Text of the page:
History of lorry and bus driver testing
|Publisher:||Driving Standards Agency|
|Published date:||11 March 2005|
|Mode/topic:||Roads, Road safety|
From 1935, when driving tests were first introduced, to the outbreak of World War Two in 1939, every driver of a goods vehicle over three tons unladen weight had to have a vocational licence.
To hold one of these, you had to pass a special driving test. Yet from the end of the war until the late 1960s, anyone over the age of 21 who held an ordinary driving licence was allowed to drive a heavy goods vehicle (HGV).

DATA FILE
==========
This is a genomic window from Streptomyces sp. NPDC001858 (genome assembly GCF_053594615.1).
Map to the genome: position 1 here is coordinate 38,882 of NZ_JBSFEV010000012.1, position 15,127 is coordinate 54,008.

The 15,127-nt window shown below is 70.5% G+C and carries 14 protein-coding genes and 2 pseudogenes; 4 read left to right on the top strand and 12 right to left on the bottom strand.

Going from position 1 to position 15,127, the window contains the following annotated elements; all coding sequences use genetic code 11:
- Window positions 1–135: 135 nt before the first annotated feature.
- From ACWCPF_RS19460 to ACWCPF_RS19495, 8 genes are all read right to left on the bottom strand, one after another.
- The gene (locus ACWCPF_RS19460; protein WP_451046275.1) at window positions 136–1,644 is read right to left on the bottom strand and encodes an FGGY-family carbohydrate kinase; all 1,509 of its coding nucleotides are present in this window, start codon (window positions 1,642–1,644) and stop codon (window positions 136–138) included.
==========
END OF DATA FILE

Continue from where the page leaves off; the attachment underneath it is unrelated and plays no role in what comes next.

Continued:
The 1960s saw an increase in road haulage and vehicle sizes, and an accompanying decrease in standards of safety and vehicle maintenance.
This prompted the reintroduction of HGV driver testing, with much more stringent standards than the original pre-war test.
In September 2008 Driver Certificate of Professional Competence (CPC) was introduced for bus and coach drivers.
Driver CPC for lorry drivers was introduced in September 2009.